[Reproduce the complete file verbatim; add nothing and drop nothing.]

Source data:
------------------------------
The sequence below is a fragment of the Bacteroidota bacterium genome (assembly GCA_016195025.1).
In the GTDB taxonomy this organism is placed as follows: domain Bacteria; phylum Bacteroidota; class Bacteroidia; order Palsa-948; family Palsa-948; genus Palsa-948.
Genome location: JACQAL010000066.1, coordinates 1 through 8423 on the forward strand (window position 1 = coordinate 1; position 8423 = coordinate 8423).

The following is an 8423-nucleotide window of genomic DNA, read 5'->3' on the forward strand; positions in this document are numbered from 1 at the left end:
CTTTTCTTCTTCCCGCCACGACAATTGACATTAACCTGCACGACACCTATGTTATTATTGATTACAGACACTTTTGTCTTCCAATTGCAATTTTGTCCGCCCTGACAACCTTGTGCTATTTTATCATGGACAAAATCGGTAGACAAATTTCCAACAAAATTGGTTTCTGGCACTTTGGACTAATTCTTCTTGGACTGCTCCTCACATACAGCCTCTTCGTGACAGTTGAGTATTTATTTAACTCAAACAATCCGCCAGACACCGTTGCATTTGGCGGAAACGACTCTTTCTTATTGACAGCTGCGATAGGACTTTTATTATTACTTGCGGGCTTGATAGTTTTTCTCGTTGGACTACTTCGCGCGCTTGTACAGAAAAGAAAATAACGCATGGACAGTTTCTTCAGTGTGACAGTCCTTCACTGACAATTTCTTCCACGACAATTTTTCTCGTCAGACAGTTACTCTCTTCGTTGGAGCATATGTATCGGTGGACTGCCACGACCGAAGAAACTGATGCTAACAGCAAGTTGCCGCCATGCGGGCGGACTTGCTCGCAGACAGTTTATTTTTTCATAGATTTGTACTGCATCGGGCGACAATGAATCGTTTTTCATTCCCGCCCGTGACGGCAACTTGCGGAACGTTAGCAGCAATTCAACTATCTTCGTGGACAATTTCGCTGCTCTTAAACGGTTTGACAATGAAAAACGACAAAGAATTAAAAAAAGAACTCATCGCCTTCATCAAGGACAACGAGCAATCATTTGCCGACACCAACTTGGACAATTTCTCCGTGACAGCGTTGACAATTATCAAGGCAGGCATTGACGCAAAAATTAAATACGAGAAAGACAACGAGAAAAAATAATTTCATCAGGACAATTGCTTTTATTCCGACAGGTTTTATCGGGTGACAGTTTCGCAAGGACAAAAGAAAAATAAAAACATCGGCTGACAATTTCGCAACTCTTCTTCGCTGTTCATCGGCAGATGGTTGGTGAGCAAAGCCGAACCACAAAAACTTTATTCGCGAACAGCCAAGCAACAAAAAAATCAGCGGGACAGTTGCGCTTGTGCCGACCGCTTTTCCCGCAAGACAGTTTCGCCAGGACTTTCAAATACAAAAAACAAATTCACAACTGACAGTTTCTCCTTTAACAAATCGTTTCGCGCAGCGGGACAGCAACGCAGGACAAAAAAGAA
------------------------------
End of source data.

The sequence below is a fragment of the Bacteroidota bacterium genome (assembly GCA_016195025.1).
In the GTDB taxonomy this organism is placed as follows: domain Bacteria; phylum Bacteroidota; class Bacteroidia; order Palsa-948; family Palsa-948; genus Palsa-948.
Genome location: JACQAL010000066.1, coordinates 1 through 8423 on the forward strand (window position 1 = coordinate 1; position 8423 = coordinate 8423).

The following is an 8423-nucleotide window of genomic DNA, read 5'->3' on the forward strand; positions in this document are numbered from 1 at the left end:
CTTTTCTTCTTCCCGCCACGACAATTGACATTAACCTGCACGACACCTATGTTATTATTGATTACAGACACTTTTGTCTTCCAATTGCAATTTTGTCCGCCCTGACAACCTTGTGCTATTTTATCATGGACAAAATCGGTAGACAAATTTCCAACAAAATTGGTTTCTGGCACTTTGGACTAATTCTTCTTGGACTGCTCCTCACATACAGCCTCTTCGTGACAGTTGAGTATTTATTTAACTCAAACAATCCGCCAGACACCGTTGCATTTGGCGGAAACGACTCTTTCTTATTGACAGCTGCGATAGGACTTTTATTATTACTTGCGGGCTTGATAGTTTTTCTCGTTGGACTACTTCGCGCGCTTGTACAGAAAAGAAAATAACGCATGGACAGTTTCTTCAGTGTGACAGTCCTTCACTGACAATTTCTTCCACGACAATTTTTCTCGTCAGACAGTTACTCTCTTCGTTGGAGCATATGTATCGGTGGACTGCCACGACCGAAGAAACTGATGCTAACAGCAAGTTGCCGCCATGCGGGCGGACTTGCTCGCAGACAGTTTATTTTTTCATAGATTTGTACTGCATCGGGCGACAATGAATCGTTTTTCATTCCCGCCCGTGACGGCAACTTGCGGAACGTTAGCAGCAATTCAACTATCTTCGTGGACAATTTCGCTGCTCTTAAACGGTTTGACAATGAAAAACGACAAAGAATTAAAAAAAGAACTCATCGCCTTCATCAAGGACAACGAGCAATCATTTGCCGACACCAACTTGGACAATTTCTCCGTGACAGCGTTGACAATTATCAAGGCAGGCATTGACGCAAAAATTAAATACGAGAAAGACAACGAGAAAAAATAATTTCATCAGGACAATTGCTTTTATTCCGACAGGTTTTATCGGGTGACAGTTTCGCAAGGACAAAAGAAAAATAAAAACATCGGCTGACAATTTCGCAACTCTTCTTCGCTGTTCATCGGCAGATGGTTGGTGAGCAAAGCCGAACCACAAAAACTTTATTCGCGAACAGCCAAGCAACAAAAAAATCAGCGGGACAGTTGCGCTTGTGCCGACCGCTTTTCCCGCAAGACAGTTTCGCCAGGACTTTCAAATACAAAAAACAAATTCACAACTGACAGTTTCTCCTTTAACAAATCGTTTCGCGCAGCGGGACAGCAACGCAGGACAAAAAAGAA